This morning, and for the last few days, I’ve been feeling fairly uninspired. It isn’t depression or even sadness, but a sort of dullness where I have trouble connecting to anything or anybody in a rich and profound way. I think in the movie Office Space it’s referred to as “case of the Mondays.” Those of us who work in offices – even for jobs we love- might experience it quite a bit.
This morning I got to thinking – what if this moment – with all its dullness and fluorescent-light-blasé normality – what if this is it? No other moment than this? This is my life? Usually, my inner mind yells back, “Nooo! Not THIS moment! How about when I was deep in a meditation, or said something I thought was smart, or feeling in love with the world? THOSE can be the moments that define my life – not this one! I want “real life” to be when I look good, feel fit, and walk around with a bouncy smile like a person in one of those Prozac ads (after they get on Prozac, of course).
At the entrance of the Brooklyn Zen Center (where the JMC meets), there is a large wooden board called a Han. As one of the Zen Center’s Sangha members, Adam, explained to me, the Han gets struck before zazen to let everyone know it’s time to sit. There are words written on the Han, and although I don’t remember them exactly, they say something along the lines of, “Life and death are of supreme importance. Time passes by swiftly and opportunity is lost. Wake up! Wake up! Do not waste this life!”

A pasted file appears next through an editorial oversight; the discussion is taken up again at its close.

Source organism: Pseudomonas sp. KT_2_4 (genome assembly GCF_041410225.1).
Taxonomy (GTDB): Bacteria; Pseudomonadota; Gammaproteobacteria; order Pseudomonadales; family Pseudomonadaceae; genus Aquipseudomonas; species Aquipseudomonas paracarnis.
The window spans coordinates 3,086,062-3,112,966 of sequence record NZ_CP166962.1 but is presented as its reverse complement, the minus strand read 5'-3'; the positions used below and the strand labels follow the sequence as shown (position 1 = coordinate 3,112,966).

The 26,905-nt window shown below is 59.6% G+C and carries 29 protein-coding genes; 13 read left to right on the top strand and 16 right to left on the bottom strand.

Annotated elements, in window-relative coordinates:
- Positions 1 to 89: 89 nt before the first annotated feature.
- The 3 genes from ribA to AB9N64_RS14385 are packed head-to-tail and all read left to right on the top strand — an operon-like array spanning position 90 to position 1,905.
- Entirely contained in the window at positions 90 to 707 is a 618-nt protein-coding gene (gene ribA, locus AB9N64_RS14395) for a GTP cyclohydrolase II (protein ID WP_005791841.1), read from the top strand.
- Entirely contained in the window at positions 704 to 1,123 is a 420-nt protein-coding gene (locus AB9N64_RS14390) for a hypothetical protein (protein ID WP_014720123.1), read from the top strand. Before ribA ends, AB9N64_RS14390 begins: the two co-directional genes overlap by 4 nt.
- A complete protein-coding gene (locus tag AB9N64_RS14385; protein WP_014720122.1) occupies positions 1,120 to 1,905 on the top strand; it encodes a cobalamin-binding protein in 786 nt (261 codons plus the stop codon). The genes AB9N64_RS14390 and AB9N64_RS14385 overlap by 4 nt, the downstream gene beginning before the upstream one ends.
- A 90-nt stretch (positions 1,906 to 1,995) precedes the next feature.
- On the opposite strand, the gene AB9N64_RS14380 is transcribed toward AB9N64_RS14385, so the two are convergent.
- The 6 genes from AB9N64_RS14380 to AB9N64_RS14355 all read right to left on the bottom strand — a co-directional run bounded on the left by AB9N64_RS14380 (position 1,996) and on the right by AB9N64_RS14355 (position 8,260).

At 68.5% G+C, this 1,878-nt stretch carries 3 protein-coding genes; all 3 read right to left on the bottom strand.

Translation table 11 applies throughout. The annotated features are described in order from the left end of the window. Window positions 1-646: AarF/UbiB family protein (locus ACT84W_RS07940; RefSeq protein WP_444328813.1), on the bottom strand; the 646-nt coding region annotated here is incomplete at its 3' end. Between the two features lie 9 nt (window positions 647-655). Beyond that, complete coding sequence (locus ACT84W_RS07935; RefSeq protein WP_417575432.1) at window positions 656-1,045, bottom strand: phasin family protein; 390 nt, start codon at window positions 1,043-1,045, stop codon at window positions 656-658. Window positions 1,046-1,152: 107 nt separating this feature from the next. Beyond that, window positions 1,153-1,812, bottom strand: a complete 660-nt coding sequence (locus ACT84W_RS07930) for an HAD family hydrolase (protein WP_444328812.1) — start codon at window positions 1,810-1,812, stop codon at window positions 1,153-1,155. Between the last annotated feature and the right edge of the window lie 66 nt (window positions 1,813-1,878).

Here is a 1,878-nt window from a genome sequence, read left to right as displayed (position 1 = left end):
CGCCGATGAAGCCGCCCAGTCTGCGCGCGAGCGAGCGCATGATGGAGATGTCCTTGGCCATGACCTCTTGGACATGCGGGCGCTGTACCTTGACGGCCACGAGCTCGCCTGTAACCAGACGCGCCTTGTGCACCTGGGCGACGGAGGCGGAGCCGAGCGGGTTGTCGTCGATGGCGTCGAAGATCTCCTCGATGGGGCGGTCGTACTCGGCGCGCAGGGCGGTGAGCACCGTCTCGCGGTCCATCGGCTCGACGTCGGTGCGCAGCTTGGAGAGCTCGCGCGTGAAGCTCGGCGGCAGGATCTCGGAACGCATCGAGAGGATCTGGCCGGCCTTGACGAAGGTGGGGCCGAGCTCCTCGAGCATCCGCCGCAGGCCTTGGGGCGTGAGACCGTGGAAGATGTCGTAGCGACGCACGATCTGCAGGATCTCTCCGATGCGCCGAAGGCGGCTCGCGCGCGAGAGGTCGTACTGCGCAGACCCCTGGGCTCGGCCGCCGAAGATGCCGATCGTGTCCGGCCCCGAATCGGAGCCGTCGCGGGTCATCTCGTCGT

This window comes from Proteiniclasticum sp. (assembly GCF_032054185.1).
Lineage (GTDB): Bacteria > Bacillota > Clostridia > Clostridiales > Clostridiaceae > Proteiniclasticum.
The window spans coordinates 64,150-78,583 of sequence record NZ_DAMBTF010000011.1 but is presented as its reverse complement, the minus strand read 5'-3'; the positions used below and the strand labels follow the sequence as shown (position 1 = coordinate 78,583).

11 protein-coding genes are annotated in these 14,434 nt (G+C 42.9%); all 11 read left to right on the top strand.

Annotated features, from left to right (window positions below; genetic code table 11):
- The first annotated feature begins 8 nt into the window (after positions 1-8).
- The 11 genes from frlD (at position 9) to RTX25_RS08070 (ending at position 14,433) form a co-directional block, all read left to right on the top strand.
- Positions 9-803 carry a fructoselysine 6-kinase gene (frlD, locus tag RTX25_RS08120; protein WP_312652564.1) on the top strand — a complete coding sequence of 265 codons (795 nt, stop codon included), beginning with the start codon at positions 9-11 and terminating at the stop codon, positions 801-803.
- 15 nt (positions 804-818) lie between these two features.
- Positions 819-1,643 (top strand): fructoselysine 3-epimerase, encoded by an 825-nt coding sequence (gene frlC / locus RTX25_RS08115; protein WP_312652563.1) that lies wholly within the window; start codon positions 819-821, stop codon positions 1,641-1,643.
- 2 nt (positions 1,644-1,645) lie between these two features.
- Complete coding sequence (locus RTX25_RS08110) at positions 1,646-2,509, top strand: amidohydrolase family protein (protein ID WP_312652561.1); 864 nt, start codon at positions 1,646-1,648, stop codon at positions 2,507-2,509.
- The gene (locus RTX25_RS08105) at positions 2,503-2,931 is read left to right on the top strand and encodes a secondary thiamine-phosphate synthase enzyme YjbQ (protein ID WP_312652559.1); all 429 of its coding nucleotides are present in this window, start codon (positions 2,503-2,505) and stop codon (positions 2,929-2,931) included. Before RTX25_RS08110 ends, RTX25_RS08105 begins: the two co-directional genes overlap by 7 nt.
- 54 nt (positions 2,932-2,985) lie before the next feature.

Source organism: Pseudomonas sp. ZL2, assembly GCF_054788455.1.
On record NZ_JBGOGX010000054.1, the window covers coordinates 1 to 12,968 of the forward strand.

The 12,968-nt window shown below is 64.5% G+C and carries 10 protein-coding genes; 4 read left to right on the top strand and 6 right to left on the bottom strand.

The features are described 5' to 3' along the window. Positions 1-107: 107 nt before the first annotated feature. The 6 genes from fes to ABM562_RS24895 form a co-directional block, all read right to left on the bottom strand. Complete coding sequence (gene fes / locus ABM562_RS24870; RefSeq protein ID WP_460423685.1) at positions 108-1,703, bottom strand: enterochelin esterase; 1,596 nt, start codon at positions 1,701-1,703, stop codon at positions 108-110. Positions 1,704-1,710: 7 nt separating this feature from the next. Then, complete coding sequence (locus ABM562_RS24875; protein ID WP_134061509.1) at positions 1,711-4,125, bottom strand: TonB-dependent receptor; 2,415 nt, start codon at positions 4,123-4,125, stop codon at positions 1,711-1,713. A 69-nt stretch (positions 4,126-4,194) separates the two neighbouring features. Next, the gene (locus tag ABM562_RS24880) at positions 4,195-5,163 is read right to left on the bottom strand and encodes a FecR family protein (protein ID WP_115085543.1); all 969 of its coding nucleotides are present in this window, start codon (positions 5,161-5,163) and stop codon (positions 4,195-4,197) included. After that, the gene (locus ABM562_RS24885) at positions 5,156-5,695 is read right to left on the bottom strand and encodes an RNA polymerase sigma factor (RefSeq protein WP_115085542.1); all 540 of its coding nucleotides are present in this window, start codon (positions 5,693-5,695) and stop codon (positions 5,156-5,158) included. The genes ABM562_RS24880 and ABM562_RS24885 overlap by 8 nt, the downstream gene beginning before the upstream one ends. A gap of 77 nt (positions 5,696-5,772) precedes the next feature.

Those words are so alarming! Maybe I’m a sucker for exclamations and the imperative voice, but every time I see the words on the Han or hear it’s loud “clack clack” as it’s hit, I wonder, am I awake? Am I living the life I should be? Am I here in this moment?
It also reminds me of the urgent language of Judaism’s central prayer, the Shema. “HEAR O Israel! YHWH Your God, YHWH is ONE!” How many millions of times have I said this prayer without hearing its underlying intensity? Like the Han, this prayer is an alarm clock, telling us to clean out our ears and listen to the deepest truth that every moment and every thing and every person is part and parcel of the one that is God. Or, God is part and parcel of the one that is everything.
As David Carasso noted in his recent aish.com article*, in Hebrew, the Shema is also a Haiku, with a 5-7-5 syllable structure and a profound and yet simple message.
In my case, that message is that THIS moment of my life is not only real, it is all I have. These dull moments of staring at a computer or out the window – these days in my cubicle or greeting people on the elevator -this is it. This is God. This is everything.
*Thanks for the article tip, Len!